Heading into last season few would have predicted that the Highlanders would emerge as Super Rugby champions, but despite a pack with no internationals, they surprised everyone to beat the Hurricanes on their own patch in the final.
Their backline was outstanding with the likes of Aaron Smith, Lima Sopoaga, Malakai Fekitoa and Ben Smith leading the way.
But just as important was their ‘no name’ pack, which went toe to toe with their more illustrious counterparts all year long to lead the Highlanders to victory.
It will be a farewell season for Jamie Joseph who has done a fantastic job with the Highlanders but will be leaving at the end of the season to replace Eddie Jones as the Japan coach.
A former flanker, Joseph won 20 caps for the All Blacks but also played for Japan at the 1999 World Cup and will return to the country where he spent five years as a player.
Joseph has been in charge of the Highlanders since 2011, and has previously coached in Wellington as well as leading the New Zealand Maori (now Maori All Blacks).
One to watch
The breakthrough player for the Highlanders last season, Waisake Naholo was simply unstoppable on the wing, finishing with 13 tries as he topped the scoring charts in Super Rugby.
The worry for the Highlanders was that he had signed a deal with French side Clermont Auvergne, but his blistering form and All Black call-up led to that move being shelved.
As a result he will resume his wing partnership with Patrick Osborne, and while he will no longer be a surprise package, he will again be a major threat.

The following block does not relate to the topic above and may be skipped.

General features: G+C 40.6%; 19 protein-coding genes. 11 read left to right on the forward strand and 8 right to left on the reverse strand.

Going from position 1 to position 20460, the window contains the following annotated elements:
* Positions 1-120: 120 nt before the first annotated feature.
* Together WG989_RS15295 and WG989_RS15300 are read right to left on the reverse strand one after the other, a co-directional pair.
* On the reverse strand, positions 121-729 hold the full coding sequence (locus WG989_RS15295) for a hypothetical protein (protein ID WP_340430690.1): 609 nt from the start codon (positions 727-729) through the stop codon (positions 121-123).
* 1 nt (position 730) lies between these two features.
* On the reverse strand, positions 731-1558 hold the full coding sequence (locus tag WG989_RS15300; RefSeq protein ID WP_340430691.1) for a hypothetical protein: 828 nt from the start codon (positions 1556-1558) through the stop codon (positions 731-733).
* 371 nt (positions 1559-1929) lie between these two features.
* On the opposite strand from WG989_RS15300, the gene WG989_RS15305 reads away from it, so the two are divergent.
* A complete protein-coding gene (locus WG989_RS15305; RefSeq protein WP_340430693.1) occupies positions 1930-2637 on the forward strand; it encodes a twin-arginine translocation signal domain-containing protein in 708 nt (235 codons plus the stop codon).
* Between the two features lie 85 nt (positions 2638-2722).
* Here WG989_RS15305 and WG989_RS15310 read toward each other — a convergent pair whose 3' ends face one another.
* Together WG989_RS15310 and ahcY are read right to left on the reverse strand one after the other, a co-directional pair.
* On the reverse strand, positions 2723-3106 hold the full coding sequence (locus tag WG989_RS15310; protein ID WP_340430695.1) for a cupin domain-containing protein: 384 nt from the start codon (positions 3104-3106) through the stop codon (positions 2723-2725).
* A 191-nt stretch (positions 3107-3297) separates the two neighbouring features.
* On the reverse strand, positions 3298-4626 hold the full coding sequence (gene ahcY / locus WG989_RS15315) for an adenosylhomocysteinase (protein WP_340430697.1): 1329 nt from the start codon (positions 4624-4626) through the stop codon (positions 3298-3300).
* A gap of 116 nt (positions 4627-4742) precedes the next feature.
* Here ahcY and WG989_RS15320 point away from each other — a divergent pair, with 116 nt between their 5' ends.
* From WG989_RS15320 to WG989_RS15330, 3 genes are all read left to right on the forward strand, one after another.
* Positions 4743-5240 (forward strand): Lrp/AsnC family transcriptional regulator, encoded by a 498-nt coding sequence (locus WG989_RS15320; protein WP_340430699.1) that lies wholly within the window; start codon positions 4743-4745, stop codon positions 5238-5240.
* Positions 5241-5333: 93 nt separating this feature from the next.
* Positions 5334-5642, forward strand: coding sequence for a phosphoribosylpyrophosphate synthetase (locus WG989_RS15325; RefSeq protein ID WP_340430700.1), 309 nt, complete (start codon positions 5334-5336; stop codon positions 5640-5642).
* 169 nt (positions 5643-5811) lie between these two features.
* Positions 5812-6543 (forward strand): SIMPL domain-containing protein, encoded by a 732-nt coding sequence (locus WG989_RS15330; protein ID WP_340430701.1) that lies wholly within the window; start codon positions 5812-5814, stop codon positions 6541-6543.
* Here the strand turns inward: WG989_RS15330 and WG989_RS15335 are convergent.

There hasn’t been a huge amount of turnover in the squad, with the two most high-profile departures coming in the back row where Nasi Manu and John Hardie have both departed to Edinburgh, with the latter now turning out for Scotland.
In their place come Luke Whitelock, the youngest of the Crusaders clan, and Liam Squire, a dynamic back rower from the Chiefs.
Both fit into the Highlanders mould of under-the-radar names, albeit a famous one in the case of Whitelock, and they will need to step up both in the back row and in terms of leadership.
An opening day defeat at home to the Crusaders gave little indication of what was to follow for the Highlanders, but they were strong all year in winning 11 of 16 games, albeit losing home and away to the Hurricanes.
They really came into their own in the play-offs though, with a Naholo double helping them to a victory over the Chiefs in the qualifying final. They followed that up with a convincing win away to the defending champion Waratahs where they ran in five tries.
Then as underdogs they were deserved winners over the Hurricanes in the final, with Elliot Dixon and Naholo scoring a try apiece as they shut down the Canes’ free-flowing attacking game.
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